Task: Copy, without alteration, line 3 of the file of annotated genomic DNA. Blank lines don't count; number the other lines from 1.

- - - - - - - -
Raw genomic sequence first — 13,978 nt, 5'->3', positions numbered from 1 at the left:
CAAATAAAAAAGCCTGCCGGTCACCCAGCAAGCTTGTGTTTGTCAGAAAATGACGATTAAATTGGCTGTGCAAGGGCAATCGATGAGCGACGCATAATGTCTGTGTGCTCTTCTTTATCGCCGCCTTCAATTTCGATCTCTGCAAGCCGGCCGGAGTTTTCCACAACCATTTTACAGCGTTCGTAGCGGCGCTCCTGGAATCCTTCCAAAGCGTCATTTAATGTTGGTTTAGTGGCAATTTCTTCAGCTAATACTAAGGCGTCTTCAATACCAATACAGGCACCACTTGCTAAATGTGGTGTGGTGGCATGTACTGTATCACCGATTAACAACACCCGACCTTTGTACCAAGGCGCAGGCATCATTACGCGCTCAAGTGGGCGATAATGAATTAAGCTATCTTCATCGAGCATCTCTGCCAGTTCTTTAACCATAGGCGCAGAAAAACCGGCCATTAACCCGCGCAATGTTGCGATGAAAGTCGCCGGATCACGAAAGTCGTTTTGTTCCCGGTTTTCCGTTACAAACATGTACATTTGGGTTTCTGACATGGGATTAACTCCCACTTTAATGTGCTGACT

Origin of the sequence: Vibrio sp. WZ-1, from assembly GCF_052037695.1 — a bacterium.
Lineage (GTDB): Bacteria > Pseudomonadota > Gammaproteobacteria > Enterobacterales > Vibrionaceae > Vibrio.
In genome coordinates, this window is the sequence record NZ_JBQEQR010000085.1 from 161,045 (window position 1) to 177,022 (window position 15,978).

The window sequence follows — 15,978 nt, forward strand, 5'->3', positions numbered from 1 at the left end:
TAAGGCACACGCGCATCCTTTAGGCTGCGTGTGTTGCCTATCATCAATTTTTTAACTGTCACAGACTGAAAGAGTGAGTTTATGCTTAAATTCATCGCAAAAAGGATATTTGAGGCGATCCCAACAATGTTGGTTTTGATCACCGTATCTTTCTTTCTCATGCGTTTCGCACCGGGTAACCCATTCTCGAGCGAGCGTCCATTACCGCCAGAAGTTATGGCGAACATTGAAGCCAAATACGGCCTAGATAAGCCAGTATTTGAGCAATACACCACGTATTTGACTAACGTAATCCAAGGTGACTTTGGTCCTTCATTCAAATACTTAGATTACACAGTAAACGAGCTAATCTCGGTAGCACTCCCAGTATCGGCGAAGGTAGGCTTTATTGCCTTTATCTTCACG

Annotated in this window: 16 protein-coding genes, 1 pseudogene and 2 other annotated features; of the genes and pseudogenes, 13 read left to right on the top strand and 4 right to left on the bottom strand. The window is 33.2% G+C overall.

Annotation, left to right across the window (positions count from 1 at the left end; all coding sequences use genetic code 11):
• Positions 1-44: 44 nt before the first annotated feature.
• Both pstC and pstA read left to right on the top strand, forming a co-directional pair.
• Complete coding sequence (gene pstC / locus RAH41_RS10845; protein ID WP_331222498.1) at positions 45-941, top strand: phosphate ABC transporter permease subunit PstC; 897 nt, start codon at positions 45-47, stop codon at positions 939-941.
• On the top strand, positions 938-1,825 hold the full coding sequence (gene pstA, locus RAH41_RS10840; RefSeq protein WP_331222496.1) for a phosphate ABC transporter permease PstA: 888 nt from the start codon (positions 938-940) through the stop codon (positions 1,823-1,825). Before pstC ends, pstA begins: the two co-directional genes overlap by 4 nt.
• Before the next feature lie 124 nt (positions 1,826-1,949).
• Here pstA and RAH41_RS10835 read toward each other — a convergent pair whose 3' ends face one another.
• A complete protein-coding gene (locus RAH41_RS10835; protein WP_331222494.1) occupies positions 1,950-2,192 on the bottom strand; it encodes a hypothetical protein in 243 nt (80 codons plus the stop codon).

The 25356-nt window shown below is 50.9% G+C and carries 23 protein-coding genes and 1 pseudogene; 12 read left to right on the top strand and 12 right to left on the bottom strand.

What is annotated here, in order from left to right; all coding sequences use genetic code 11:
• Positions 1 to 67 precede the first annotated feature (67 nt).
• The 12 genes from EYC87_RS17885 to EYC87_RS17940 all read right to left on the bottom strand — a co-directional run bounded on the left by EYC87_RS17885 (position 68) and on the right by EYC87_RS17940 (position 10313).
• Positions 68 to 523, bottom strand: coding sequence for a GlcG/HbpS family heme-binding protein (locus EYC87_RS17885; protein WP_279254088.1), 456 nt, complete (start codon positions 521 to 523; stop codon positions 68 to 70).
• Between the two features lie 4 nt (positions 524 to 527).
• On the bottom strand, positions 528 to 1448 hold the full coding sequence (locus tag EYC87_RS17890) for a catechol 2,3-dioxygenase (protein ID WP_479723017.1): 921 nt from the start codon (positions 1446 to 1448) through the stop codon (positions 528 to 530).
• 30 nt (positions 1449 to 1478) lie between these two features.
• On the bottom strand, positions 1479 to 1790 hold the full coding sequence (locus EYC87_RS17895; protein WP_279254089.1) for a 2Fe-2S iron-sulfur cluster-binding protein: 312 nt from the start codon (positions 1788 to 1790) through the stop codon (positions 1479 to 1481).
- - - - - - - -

Origin of the sequence: Vibrio sp. WZ-1, from assembly GCF_052037695.1 — a bacterium.